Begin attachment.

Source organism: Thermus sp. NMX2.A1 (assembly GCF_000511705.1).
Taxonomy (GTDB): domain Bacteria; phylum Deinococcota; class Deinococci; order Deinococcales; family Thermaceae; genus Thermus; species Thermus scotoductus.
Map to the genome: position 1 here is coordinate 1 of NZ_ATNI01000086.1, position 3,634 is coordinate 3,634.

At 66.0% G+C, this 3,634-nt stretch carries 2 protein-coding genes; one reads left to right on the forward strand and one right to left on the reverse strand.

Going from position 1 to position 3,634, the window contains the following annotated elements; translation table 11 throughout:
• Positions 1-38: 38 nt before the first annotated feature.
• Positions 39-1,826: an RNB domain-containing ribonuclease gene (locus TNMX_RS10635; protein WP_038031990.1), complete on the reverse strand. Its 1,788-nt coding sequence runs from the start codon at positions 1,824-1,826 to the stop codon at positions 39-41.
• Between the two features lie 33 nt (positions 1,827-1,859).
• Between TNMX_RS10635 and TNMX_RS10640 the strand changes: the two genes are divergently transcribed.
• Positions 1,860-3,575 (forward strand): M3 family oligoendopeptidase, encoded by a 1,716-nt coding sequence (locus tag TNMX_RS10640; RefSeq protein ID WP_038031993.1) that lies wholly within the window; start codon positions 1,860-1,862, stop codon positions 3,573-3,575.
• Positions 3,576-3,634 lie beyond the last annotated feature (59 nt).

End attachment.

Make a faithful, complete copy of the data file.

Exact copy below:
Source organism: Thermus sp. NMX2.A1 (assembly GCF_000511705.1).
Taxonomy (GTDB): domain Bacteria; phylum Deinococcota; class Deinococci; order Deinococcales; family Thermaceae; genus Thermus; species Thermus scotoductus.
Map to the genome: position 1 here is coordinate 1 of NZ_ATNI01000086.1, position 3,634 is coordinate 3,634.

At 66.0% G+C, this 3,634-nt stretch carries 2 protein-coding genes; one reads left to right on the forward strand and one right to left on the reverse strand.

Going from position 1 to position 3,634, the window contains the following annotated elements; translation table 11 throughout:
• Positions 1-38: 38 nt before the first annotated feature.
• Positions 39-1,826: an RNB domain-containing ribonuclease gene (locus TNMX_RS10635; protein WP_038031990.1), complete on the reverse strand. Its 1,788-nt coding sequence runs from the start codon at positions 1,824-1,826 to the stop codon at positions 39-41.
• Between the two features lie 33 nt (positions 1,827-1,859).
• Between TNMX_RS10635 and TNMX_RS10640 the strand changes: the two genes are divergently transcribed.
• Positions 1,860-3,575 (forward strand): M3 family oligoendopeptidase, encoded by a 1,716-nt coding sequence (locus tag TNMX_RS10640; RefSeq protein ID WP_038031993.1) that lies wholly within the window; start codon positions 1,860-1,862, stop codon positions 3,573-3,575.
• Positions 3,576-3,634 lie beyond the last annotated feature (59 nt).